There’s three languages in the film: French, Portuguese and Lingala — which is one of our traditional languages. Even when you hear Nora in the movie, she’s speaking Lingala, but she’s not from Kinshasa. And in the film, she’s playing the role of a foreign, but living in Kinshasa. So, you can just see that she has not Lingala like me. When I’m talking in Lingala, you can feel that this is a Congolese, or someone of Kinshasa, and there is really an accent for Kinshasa’s people I think, definitely.
Tell me about the Kinshasa nightlife and gas shortages that play such a big role in Viva Riva!
You know, in Kinshasa people love to dance, love partying. So, when you have a club you’re just a rich man, because when you have a club you’ve got too much people who come in there because they love to dance. And in Kinshasa, you can see in the club, you can see some people come in and just waste money. They can just come and waste too much money in the club buying champagne. And you see, you can come in Kinshasa, and for one night you can spend — some people — just come, and can spend more than $5,000 in the club just to drink and to have fun. So, that’s why I think it’s a good business for people who have got clubs there.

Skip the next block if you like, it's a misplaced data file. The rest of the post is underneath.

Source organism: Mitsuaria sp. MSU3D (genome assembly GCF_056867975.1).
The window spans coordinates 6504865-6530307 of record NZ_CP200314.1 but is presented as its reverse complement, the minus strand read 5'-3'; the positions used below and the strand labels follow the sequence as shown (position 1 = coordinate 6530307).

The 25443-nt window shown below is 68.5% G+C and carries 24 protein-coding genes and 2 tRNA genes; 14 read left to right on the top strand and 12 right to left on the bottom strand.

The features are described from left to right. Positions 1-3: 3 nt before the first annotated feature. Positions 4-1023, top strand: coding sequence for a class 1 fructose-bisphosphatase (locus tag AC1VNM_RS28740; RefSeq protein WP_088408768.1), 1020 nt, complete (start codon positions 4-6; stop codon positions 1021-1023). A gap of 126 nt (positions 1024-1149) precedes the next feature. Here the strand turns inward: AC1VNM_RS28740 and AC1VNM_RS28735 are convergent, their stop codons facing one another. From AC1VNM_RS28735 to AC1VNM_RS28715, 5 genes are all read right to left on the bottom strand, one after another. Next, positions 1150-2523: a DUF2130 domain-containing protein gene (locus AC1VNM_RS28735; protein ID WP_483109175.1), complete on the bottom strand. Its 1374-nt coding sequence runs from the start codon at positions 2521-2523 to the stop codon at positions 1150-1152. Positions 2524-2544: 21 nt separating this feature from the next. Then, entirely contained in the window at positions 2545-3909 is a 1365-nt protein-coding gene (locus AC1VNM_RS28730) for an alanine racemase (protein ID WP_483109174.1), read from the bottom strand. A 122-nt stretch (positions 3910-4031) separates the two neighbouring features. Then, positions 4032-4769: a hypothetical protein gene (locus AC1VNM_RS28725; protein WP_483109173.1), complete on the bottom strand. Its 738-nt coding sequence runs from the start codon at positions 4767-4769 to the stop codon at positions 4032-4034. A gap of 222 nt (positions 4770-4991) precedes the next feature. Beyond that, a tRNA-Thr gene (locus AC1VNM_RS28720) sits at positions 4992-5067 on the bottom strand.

Sometimes there is the gas problem, because you know we just take gas from Angola. Yeah, so sometimes when Angola’s got problems with the gas, in Kinshasa you can just see the prices just growing up. So, it’s good business sometimes when you keep your gases somewhere, and then when there’s [demand] you can just come and sell yours, you see. It’s a real problem sometimes, but actually it’s not now, but it used to be.
There’s a little bit of tension between Angolans and Congo, and not only between Angolans and Congo. It’s between all African countries, you know. It’s just like we’re in competition — who is the best. But Angolans used to see Congolese like people who just want to have good clothes, chilling, and they’re always like, “Oh, you Congolese just do your stuff. Go and dance, and whatever.” But I think this relationship is not so bad. We have some good relations, because there’s too much Congolese in Angola. There’s too much Angolese in the Congo. So, it’s just like the same country, but in the film we try to show that little bit of difference that exists between us.